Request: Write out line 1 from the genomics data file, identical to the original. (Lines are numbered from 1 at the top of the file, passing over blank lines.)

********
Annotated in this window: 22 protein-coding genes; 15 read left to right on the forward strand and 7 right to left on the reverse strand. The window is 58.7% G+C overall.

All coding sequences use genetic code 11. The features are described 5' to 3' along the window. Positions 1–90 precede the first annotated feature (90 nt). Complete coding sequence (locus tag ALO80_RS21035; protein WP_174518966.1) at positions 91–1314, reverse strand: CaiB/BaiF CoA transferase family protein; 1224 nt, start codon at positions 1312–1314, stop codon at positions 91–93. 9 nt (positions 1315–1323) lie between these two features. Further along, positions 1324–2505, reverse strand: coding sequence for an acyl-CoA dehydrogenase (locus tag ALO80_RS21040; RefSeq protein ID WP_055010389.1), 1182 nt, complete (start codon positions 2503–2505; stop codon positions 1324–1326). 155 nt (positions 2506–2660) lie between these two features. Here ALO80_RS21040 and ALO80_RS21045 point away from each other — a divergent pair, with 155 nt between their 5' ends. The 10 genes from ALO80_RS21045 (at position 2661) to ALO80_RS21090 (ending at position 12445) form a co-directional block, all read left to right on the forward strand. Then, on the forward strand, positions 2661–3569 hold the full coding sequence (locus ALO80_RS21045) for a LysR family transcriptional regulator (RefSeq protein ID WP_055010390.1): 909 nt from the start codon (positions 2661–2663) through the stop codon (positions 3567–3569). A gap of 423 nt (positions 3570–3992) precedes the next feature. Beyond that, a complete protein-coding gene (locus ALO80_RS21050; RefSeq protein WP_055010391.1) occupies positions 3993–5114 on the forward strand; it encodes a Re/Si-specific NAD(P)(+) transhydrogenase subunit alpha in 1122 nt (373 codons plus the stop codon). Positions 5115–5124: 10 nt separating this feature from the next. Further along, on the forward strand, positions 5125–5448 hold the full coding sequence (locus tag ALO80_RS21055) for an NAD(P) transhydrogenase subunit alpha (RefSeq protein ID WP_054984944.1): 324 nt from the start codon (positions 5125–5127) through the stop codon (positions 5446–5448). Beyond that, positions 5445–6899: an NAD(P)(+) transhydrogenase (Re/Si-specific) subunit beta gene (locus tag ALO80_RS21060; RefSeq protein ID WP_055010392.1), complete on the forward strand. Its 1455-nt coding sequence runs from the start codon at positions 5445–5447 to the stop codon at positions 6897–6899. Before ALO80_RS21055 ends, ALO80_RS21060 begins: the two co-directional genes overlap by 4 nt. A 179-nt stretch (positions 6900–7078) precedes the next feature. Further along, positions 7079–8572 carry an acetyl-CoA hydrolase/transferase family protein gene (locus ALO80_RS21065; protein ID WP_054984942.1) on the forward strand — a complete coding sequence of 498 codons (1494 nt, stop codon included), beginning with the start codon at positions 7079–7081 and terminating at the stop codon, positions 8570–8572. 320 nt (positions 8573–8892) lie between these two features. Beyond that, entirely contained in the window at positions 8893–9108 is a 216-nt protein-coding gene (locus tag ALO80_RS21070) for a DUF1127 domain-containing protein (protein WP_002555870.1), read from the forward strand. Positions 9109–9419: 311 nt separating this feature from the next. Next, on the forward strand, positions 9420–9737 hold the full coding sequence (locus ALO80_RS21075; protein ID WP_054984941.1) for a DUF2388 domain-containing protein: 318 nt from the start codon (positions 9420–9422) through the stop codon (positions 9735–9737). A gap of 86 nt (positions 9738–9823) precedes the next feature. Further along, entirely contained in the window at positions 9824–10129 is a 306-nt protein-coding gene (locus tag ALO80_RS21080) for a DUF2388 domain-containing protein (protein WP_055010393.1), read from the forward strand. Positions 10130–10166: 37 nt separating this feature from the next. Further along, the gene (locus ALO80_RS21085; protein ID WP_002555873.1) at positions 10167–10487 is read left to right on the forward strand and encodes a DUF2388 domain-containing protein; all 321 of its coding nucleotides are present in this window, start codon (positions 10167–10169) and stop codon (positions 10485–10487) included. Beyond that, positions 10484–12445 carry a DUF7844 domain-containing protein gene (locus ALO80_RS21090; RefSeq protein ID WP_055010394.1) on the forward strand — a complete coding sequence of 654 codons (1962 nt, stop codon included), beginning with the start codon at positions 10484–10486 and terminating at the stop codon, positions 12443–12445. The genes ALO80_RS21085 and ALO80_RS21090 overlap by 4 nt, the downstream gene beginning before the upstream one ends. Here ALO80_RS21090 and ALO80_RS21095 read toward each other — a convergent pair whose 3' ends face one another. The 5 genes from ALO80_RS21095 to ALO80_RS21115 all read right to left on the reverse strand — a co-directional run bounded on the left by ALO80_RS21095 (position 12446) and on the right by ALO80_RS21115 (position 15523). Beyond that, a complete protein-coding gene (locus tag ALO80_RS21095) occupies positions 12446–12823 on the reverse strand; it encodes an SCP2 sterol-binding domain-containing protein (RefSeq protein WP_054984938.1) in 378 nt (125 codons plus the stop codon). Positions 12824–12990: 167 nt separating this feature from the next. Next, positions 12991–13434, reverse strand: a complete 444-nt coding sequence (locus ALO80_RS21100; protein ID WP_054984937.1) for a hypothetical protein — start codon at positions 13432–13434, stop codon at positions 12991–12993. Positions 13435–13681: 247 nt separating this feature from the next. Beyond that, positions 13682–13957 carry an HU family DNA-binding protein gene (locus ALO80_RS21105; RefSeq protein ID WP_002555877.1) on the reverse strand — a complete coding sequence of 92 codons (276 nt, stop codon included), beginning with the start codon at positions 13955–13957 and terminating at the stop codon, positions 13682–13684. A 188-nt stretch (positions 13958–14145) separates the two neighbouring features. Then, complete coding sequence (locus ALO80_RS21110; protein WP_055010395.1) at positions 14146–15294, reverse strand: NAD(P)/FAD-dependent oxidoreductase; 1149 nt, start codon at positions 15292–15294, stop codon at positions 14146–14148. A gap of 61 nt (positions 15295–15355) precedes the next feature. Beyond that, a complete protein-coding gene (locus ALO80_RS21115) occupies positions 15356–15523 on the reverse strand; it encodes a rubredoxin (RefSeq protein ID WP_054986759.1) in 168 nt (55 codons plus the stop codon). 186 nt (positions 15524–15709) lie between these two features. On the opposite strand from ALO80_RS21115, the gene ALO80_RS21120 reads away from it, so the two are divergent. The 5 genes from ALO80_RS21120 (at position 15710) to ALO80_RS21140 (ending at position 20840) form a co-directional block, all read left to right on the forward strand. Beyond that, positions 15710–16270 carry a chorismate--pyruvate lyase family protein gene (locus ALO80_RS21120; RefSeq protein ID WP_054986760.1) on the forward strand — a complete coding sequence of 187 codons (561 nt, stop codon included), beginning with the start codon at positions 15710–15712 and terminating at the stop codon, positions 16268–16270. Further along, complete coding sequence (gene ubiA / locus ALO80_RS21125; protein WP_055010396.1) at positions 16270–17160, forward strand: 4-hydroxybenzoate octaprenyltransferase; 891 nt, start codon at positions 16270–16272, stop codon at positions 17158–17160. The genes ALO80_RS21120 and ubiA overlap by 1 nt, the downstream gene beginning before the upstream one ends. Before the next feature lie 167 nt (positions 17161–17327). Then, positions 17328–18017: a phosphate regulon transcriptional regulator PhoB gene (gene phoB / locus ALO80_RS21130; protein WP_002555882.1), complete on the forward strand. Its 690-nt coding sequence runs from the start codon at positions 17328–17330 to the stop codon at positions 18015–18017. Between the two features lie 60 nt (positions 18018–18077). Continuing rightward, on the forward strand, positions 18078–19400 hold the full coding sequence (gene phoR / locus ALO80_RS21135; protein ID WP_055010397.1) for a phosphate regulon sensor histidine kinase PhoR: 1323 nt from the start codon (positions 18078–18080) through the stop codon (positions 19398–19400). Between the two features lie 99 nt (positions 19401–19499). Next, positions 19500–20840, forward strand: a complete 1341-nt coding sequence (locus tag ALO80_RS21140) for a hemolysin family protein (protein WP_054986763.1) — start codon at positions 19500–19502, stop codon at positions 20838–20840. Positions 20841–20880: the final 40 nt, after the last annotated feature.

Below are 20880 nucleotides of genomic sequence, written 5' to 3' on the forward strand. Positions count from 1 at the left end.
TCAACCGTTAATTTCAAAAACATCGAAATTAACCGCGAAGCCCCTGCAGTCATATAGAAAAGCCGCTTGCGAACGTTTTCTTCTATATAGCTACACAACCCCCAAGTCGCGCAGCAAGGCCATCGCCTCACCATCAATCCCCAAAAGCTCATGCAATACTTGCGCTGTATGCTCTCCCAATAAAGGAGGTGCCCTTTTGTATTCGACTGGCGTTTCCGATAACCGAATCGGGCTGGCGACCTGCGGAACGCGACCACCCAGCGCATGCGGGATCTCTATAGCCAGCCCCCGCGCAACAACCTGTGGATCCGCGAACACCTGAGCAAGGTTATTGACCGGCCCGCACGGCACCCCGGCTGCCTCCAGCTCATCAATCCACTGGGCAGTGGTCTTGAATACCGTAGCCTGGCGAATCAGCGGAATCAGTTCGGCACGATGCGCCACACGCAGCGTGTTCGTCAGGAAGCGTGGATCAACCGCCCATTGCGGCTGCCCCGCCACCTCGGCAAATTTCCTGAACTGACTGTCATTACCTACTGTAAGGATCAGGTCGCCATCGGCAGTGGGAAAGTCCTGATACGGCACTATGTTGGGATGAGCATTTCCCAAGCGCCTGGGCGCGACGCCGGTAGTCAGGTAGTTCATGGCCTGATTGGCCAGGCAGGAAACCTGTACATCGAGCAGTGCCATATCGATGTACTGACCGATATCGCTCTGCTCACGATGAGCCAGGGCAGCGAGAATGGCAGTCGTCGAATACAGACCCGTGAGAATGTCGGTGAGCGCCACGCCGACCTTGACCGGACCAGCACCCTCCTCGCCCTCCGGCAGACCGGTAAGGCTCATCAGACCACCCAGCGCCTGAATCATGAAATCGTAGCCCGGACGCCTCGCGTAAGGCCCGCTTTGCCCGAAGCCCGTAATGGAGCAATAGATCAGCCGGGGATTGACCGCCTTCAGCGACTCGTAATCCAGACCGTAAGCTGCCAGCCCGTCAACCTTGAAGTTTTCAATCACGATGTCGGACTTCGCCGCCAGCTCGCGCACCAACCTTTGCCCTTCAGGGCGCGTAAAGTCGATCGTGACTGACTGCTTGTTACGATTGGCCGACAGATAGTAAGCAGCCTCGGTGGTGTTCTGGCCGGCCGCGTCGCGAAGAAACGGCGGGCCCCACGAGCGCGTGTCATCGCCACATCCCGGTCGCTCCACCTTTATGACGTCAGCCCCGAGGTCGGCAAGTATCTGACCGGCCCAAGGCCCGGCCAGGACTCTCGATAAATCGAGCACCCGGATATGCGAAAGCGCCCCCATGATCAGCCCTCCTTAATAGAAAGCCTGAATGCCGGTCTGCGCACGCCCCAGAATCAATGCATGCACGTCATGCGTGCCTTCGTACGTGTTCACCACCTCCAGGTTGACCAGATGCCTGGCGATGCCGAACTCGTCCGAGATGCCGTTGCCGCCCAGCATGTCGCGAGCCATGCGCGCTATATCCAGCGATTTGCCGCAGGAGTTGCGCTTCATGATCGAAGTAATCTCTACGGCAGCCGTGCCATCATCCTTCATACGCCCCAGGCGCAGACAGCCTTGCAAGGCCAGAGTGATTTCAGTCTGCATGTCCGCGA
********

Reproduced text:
Annotated in this window: 22 protein-coding genes; 15 read left to right on the forward strand and 7 right to left on the reverse strand. The window is 58.7% G+C overall.